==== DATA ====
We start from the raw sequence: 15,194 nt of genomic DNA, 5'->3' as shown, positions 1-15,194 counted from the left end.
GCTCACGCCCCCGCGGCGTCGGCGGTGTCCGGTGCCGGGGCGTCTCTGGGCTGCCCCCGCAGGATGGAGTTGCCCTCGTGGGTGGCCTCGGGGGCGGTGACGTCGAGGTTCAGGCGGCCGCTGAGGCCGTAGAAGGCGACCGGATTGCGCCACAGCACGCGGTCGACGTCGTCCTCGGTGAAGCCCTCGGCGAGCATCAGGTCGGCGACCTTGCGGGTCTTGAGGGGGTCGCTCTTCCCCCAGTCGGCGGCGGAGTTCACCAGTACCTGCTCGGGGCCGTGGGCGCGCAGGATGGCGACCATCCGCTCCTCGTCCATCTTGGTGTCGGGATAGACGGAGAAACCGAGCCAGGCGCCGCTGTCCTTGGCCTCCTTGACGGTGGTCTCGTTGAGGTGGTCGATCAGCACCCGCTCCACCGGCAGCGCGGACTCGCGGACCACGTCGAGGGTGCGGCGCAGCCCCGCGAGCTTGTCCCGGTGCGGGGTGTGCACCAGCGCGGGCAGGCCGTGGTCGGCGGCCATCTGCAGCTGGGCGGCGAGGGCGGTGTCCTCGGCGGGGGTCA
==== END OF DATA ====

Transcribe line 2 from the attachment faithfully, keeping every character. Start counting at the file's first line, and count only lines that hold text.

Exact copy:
GCTCACGCCCCCGCGGCGTCGGCGGTGTCCGGTGCCGGGGCGTCTCTGGGCTGCCCCCGCAGGATGGAGTTGCCCTCGTGGGTGGCCTCGGGGGCGGTGACGTCGAGGTTCAGGCGGCCGCTGAGGCCGTAGAAGGCGACCGGATTGCGCCACAGCACGCGGTCGACGTCGTCCTCGGTGAAGCCCTCGGCGAGCATCAGGTCGGCGACCTTGCGGGTCTTGAGGGGGTCGCTCTTCCCCCAGTCGGCGGCGGAGTTCACCAGTACCTGCTCGGGGCCGTGGGCGCGCAGGATGGCGACCATCCGCTCCTCGTCCATCTTGGTGTCGGGATAGACGGAGAAACCGAGCCAGGCGCCGCTGTCCTTGGCCTCCTTGACGGTGGTCTCGTTGAGGTGGTCGATCAGCACCCGCTCCACCGGCAGCGCGGACTCGCGGACCACGTCGAGGGTGCGGCGCAGCCCCGCGAGCTTGTCCCGGTGCGGGGTGTGCACCAGCGCGGGCAGGCCGTGGTCGGCGGCCATCTGCAGCTGGGCGGCGAGGGCGGTGTCCTCGGCGGGGGTCA